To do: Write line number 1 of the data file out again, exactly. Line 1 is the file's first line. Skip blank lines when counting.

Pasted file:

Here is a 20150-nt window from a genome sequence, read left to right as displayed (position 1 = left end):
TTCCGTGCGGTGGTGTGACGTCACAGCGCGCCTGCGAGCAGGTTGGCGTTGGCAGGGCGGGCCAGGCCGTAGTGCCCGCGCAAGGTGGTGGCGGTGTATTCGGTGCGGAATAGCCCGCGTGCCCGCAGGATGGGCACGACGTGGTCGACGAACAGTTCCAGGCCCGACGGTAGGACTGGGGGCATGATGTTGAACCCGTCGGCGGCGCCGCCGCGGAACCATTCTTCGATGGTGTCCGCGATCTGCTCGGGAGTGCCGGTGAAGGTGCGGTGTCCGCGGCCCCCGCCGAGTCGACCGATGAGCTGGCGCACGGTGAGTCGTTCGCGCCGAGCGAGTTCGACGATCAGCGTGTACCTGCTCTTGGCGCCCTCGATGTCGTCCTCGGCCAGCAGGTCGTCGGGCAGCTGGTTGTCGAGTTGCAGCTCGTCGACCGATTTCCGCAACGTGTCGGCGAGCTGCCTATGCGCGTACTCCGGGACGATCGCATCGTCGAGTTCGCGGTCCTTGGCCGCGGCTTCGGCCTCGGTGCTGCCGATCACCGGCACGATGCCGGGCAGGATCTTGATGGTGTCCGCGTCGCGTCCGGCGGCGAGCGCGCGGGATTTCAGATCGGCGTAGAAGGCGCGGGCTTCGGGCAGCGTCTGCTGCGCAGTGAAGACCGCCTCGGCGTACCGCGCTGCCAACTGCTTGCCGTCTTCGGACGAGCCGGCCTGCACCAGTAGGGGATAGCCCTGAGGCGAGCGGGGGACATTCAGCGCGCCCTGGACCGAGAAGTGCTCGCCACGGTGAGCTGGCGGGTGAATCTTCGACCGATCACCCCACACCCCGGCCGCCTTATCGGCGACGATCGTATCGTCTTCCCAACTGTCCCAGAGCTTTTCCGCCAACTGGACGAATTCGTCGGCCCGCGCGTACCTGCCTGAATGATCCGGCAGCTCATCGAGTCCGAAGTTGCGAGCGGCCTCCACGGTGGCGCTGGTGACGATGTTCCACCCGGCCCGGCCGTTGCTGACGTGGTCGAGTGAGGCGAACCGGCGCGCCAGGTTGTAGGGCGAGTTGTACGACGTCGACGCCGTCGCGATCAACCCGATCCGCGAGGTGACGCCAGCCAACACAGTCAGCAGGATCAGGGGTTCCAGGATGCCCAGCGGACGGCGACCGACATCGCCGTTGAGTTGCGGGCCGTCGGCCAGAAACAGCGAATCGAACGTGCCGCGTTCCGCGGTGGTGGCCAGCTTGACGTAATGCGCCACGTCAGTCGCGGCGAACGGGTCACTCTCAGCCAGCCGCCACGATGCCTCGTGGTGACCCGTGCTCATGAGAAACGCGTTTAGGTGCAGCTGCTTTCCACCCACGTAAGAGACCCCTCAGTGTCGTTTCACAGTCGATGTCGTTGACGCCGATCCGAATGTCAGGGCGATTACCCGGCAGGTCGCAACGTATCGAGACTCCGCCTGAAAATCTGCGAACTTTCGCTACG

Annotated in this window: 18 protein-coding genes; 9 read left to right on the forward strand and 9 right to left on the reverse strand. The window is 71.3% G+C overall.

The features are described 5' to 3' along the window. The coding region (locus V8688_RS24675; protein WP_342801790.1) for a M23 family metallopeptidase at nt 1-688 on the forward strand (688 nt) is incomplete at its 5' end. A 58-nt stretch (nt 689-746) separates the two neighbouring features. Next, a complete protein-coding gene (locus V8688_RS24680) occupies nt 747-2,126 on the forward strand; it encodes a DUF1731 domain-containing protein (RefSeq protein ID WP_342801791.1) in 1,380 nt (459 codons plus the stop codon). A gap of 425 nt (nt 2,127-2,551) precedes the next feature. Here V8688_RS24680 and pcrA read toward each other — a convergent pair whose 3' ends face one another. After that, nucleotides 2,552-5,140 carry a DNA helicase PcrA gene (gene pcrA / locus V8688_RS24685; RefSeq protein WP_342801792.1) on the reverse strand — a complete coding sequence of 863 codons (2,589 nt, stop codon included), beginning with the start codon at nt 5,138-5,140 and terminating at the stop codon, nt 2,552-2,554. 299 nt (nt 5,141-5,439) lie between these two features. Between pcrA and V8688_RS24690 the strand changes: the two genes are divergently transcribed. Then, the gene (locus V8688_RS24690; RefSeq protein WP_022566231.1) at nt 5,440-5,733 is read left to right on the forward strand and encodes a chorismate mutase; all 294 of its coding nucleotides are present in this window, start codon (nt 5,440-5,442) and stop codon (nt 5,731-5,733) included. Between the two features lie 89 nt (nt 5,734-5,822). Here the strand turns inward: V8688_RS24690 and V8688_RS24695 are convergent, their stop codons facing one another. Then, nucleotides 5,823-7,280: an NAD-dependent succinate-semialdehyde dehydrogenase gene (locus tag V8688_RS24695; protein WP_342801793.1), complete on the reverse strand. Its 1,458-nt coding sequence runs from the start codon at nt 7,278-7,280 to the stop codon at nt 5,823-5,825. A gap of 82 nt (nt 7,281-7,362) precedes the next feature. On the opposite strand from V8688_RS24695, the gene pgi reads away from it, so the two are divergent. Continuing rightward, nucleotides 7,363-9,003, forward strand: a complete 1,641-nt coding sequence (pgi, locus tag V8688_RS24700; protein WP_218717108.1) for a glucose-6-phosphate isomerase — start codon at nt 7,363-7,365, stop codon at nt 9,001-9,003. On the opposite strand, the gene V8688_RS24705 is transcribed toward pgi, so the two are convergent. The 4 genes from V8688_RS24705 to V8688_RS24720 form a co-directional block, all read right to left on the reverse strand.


Here is a 20150-nt window from a genome sequence, read left to right as displayed (position 1 = left end):